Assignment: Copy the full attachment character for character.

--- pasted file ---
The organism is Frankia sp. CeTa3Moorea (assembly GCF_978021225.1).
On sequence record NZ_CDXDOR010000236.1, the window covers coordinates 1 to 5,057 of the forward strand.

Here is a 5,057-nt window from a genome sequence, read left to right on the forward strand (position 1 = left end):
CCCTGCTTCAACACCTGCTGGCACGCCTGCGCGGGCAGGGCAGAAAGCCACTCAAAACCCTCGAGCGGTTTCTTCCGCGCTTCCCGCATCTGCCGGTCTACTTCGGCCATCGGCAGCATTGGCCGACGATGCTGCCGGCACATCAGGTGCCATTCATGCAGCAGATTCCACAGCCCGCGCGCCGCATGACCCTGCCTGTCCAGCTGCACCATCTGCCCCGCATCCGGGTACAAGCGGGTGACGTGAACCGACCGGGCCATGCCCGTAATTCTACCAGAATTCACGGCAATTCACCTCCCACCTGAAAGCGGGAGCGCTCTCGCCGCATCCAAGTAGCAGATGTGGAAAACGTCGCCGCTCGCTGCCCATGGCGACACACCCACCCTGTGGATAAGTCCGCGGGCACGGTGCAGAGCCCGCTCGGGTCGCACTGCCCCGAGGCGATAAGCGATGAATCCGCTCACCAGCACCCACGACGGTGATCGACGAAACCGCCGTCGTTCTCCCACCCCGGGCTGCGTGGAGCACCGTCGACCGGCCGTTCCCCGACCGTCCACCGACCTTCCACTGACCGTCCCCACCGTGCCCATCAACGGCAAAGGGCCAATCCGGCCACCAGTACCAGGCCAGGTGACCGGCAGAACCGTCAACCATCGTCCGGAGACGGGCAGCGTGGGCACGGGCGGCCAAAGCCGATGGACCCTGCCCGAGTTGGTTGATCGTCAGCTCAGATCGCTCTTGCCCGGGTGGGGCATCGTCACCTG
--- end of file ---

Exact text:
The organism is Frankia sp. CeTa3Moorea (assembly GCF_978021225.1).
On sequence record NZ_CDXDOR010000236.1, the window covers coordinates 1 to 5,057 of the forward strand.

Here is a 5,057-nt window from a genome sequence, read left to right on the forward strand (position 1 = left end):
CCCTGCTTCAACACCTGCTGGCACGCCTGCGCGGGCAGGGCAGAAAGCCACTCAAAACCCTCGAGCGGTTTCTTCCGCGCTTCCCGCATCTGCCGGTCTACTTCGGCCATCGGCAGCATTGGCCGACGATGCTGCCGGCACATCAGGTGCCATTCATGCAGCAGATTCCACAGCCCGCGCGCCGCATGACCCTGCCTGTCCAGCTGCACCATCTGCCCCGCATCCGGGTACAAGCGGGTGACGTGAACCGACCGGGCCATGCCCGTAATTCTACCAGAATTCACGGCAATTCACCTCCCACCTGAAAGCGGGAGCGCTCTCGCCGCATCCAAGTAGCAGATGTGGAAAACGTCGCCGCTCGCTGCCCATGGCGACACACCCACCCTGTGGATAAGTCCGCGGGCACGGTGCAGAGCCCGCTCGGGTCGCACTGCCCCGAGGCGATAAGCGATGAATCCGCTCACCAGCACCCACGACGGTGATCGACGAAACCGCCGTCGTTCTCCCACCCCGGGCTGCGTGGAGCACCGTCGACCGGCCGTTCCCCGACCGTCCACCGACCTTCCACTGACCGTCCCCACCGTGCCCATCAACGGCAAAGGGCCAATCCGGCCACCAGTACCAGGCCAGGTGACCGGCAGAACCGTCAACCATCGTCCGGAGACGGGCAGCGTGGGCACGGGCGGCCAAAGCCGATGGACCCTGCCCGAGTTGGTTGATCGTCAGCTCAGATCGCTCTTGCCCGGGTGGGGCATCGTCACCTG